Understanding Baumol’s Cost Disease And Its Impact On Healthcare

Varun Ganapathi, Ph.D. is co-founder & CTO at AKASA. Varun's two previous AI companies were acquired by Google and Udacity.

Female nurse working on computer in hospital


For anyone who isn’t an economist, it can be challenging to make sense of the dramatic increases in healthcare costs that have occurred since the mid-20th century and why the price of consumer goods has plummeted over the same period. The fact is, some industries don’t follow the expected trajectory of declining costs with greater efficiency, even as technology improves.

Economist William J. Baumol first described this phenomenon in his 1966 book, Performing Arts: The Economic Dilemma. It can help explain one reason why the U.S. healthcare system is so expensive and provide insight into how technology (like artificial intelligence) can reduce costs.





What Is Baumol’s Cost Disease?

Economics theory states that wages rise when there’s greater productivity. However, a rise in wages without an increase in productivity is referred to as “Baumol’s cost disease.”

Baumol was examining the economics of the performing arts in his original study when he arrived at the concept, using the illustration of a string quartet. The output of a quartet playing Beethoven has not increased since the 19th century, yet their salary has increased dramatically. The same could be said for barbers, personal fitness trainers, lawyers, teachers and other skilled workers. Wages increase in those jobs simply because wages are rising in other jobs that have achieved productivity growth. In order to attract the best musicians, wages in the music industry needed to increase as well—even if the musicians are playing the same melody.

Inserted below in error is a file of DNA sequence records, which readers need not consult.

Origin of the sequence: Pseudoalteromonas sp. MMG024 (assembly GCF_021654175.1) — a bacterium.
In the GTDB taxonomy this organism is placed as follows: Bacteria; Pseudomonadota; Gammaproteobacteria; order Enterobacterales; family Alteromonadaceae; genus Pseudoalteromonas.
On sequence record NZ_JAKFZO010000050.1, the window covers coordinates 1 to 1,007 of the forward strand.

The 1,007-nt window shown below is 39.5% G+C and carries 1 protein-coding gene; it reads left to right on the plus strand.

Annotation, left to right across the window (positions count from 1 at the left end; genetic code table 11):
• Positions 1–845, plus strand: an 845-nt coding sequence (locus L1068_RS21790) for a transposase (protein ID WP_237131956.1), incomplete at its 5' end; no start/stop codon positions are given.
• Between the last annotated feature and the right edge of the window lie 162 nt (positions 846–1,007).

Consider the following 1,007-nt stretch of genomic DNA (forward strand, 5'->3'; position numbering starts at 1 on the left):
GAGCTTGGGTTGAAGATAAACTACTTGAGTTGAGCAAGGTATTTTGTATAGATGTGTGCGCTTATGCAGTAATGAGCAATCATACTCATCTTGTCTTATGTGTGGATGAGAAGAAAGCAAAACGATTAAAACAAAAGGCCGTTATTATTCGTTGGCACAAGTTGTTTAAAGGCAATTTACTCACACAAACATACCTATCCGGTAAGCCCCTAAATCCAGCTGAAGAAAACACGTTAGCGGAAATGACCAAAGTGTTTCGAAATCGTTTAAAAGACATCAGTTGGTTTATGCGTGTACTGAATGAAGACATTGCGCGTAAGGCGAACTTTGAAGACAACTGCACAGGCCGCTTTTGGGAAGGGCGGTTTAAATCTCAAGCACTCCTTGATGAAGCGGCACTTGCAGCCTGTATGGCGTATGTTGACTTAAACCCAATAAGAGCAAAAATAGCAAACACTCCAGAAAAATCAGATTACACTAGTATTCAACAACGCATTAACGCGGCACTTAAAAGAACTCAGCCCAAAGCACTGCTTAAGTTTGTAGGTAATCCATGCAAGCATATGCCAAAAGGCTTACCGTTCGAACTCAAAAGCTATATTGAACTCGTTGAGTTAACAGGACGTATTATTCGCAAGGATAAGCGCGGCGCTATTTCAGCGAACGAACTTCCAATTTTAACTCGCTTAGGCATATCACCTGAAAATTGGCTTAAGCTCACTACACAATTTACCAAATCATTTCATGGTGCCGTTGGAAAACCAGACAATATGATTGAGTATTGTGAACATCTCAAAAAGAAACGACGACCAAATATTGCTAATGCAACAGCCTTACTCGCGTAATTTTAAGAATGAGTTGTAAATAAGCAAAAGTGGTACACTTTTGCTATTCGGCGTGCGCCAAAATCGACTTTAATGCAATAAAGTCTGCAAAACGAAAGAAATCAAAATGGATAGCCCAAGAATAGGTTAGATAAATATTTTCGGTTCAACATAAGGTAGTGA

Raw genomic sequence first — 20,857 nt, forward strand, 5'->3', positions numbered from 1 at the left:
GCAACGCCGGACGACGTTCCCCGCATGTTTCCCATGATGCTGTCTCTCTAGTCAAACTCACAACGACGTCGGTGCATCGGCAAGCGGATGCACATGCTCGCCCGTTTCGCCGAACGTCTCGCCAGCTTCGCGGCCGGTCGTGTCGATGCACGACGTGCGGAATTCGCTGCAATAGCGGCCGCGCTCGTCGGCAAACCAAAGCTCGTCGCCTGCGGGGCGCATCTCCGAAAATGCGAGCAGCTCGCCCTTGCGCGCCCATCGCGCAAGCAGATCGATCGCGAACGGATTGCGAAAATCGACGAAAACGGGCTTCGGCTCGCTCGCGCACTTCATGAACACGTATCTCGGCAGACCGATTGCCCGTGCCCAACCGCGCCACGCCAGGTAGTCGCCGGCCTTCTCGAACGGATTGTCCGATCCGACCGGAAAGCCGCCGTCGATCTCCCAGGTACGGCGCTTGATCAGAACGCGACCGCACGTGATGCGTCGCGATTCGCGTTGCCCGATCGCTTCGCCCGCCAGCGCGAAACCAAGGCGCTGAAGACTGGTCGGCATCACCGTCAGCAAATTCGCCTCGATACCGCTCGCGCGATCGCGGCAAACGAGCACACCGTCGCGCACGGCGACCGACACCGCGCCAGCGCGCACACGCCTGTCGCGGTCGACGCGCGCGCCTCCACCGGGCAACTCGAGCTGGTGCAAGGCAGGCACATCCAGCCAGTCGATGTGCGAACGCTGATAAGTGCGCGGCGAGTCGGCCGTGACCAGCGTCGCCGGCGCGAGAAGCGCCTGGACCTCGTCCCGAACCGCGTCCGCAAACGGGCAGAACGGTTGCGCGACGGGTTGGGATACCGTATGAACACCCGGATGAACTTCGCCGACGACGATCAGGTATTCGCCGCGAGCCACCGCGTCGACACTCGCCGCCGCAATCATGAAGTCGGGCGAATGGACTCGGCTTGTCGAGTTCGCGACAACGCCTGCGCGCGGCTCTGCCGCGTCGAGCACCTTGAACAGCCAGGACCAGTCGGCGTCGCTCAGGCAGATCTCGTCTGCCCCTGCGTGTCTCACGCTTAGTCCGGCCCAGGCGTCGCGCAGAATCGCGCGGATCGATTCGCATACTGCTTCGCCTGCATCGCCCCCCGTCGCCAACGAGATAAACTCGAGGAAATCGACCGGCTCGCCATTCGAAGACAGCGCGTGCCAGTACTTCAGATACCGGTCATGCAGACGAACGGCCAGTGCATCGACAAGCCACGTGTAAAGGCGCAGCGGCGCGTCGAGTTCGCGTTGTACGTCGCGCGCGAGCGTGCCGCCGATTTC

The implication is that we should anticipate decreasing costs in areas like manufacturing or agriculture due to improving technology. But at the same time, the cost of labor-intensive services will rise.

Spiraling Costs In Healthcare

Healthcare provides yet another clear example of Baumol’s cost disease. This industry relies heavily on labor- and time-intensive interactions between healthcare providers and patients. However, the overall cost of these services is rising faster than wages are growing. Therefore, rising wages are far from the only factor contributing to the unsustainable growth in healthcare spending.

Data reveals how medical billing and reimbursement are significant drivers in the rise of healthcare costs:

• $0.25 out of every dollar: That’s how much hospitals spend on administrative tasks to collect revenue. Most of that pays for staff to perform time-consuming, repetitive tasks. It’s also several multiples higher than other industries’ payment processing fees.

• One to 16: That’s roughly the ratio in healthcare of doctors to non-doctor workers. It’s shockingly disproportionate. Of those 16 workers for every doctor, only six are clinical roles caring for patients (like nurses). The remaining 10 are administrative and management (like receptionists).

While alarming, these numbers make it clear there’s a tremendous opportunity to reduce spiraling healthcare costs, despite the extent to which Baumol’s cost disease is infecting the U.S. healthcare system today. Modernizing the broken back office of healthcare to reduce administrative costs often passed onto the patient is a logical place to start.

New AI Technology Puts Efficiency Within Reach